I decided to be quite bold and install everything on the Install Additional Software menu to see how well it would perform. Unfortunately, there was a drawback to installing all of this software. Each time a new application started to install, a menu popped up asking me for a confirmation before the install would commence. Then another menu popped up after it installed and I had to click “Okay” to get past it. Ugh.
So I had to click and click and I finally just skipped installing the rest of the software on the list. All of these menus and their subsequent need to be clicked on was definitely a big pain in the ass. I think the developers need to make this a click-free process once the user has selected the software he or she wants to install from the Install Additional Software menu.
I freely concede that most users aren’t going to want to install all of the software on the menu, but even so the developers should revamp the application install process to remove all of the clicking for each application install. As it stands now the menu gives the user the impression that with just a few clicks then can install a whole bunch of software and that simply isn’t true.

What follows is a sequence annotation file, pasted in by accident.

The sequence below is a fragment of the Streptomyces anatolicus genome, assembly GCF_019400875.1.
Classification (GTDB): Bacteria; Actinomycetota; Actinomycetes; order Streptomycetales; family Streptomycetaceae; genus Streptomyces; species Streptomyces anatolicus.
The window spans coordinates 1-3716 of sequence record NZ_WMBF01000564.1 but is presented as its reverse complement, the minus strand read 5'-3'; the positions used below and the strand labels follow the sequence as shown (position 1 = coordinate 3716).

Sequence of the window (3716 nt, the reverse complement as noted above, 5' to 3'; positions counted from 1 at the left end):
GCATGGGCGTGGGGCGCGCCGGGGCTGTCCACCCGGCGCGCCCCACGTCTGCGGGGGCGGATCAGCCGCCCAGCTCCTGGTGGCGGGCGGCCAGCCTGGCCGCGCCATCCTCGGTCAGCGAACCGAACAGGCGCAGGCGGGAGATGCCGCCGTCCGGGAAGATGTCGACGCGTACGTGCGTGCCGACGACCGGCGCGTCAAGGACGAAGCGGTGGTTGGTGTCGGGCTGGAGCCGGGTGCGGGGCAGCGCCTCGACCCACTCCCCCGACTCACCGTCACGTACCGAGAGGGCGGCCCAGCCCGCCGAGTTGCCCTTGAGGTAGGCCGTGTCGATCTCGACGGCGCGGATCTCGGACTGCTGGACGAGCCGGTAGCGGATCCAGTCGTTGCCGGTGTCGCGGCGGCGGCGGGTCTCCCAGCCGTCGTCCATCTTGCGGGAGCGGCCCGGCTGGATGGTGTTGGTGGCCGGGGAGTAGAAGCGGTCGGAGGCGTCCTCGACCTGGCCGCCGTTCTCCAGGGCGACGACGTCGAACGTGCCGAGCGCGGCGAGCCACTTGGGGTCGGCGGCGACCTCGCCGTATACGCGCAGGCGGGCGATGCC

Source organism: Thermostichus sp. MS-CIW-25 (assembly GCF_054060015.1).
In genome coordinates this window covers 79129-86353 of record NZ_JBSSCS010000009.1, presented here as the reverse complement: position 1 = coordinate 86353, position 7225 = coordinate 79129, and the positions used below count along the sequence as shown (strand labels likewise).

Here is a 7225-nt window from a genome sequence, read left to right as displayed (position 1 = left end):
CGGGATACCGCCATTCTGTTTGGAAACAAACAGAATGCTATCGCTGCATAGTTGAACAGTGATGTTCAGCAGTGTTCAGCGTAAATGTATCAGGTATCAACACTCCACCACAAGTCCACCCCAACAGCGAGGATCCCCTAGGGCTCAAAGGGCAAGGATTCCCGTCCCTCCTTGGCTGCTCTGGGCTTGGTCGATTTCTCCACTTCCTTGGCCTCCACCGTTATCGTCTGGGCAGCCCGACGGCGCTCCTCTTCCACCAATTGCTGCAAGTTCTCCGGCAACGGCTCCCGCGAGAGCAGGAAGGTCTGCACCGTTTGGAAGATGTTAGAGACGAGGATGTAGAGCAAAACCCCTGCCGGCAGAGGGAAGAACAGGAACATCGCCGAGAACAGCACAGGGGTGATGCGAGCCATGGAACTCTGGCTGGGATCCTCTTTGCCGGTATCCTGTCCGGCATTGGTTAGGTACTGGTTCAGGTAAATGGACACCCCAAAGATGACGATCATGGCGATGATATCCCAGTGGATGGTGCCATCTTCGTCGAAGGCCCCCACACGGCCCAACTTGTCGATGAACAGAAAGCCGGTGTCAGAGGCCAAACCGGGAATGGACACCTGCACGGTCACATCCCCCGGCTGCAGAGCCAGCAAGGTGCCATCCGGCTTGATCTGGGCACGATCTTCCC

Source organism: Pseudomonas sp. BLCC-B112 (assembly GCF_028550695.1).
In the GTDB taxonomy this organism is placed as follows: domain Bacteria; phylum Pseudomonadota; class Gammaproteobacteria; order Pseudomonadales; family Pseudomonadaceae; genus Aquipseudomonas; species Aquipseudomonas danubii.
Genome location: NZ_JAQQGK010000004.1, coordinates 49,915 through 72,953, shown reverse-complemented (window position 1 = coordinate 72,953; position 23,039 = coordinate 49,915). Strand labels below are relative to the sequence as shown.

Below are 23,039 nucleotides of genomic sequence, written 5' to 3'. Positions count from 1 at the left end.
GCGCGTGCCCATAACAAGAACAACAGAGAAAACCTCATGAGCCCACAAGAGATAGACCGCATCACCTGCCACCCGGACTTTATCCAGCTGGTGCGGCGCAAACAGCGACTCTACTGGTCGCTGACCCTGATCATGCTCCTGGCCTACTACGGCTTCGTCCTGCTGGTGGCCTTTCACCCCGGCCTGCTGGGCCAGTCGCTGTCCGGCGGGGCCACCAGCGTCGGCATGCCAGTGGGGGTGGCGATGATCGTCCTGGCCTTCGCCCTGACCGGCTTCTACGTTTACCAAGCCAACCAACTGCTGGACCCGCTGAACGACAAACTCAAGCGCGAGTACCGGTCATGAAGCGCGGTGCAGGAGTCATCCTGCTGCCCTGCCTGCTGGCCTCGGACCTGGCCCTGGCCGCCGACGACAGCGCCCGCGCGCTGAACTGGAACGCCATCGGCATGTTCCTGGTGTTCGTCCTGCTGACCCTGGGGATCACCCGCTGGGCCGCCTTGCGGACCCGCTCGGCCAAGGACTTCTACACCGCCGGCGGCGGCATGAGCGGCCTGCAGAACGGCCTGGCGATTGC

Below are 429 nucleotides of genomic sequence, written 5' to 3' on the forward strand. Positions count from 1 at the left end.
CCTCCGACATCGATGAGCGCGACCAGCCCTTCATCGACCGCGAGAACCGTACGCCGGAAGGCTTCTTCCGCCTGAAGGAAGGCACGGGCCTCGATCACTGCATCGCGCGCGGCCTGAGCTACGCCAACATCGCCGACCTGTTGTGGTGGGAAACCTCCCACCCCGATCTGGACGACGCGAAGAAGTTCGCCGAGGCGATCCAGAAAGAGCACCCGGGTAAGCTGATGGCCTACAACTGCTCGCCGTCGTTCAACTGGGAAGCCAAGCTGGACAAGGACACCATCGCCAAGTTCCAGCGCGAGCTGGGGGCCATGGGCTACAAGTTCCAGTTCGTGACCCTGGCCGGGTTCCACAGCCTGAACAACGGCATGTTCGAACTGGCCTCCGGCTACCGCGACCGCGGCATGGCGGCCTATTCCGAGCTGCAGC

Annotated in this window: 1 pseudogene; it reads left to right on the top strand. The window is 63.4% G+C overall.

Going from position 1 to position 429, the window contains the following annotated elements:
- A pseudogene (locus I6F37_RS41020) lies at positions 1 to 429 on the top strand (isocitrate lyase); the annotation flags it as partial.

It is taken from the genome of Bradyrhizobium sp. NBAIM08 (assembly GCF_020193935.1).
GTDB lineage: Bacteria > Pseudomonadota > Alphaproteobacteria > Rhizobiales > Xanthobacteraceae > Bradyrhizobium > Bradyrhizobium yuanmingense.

If you decide you want to remove software that you installed via the Install Additional Software Menu, just go instead to the Remove Additional Software menu. From there you can quickly remove whatever it was that you installed previously.
If you need to update your system, click the Menu button on the panel then click on Install Updates. A terminal window will open, and you can type in your password, and then you can type in “Y” to start the update to your system.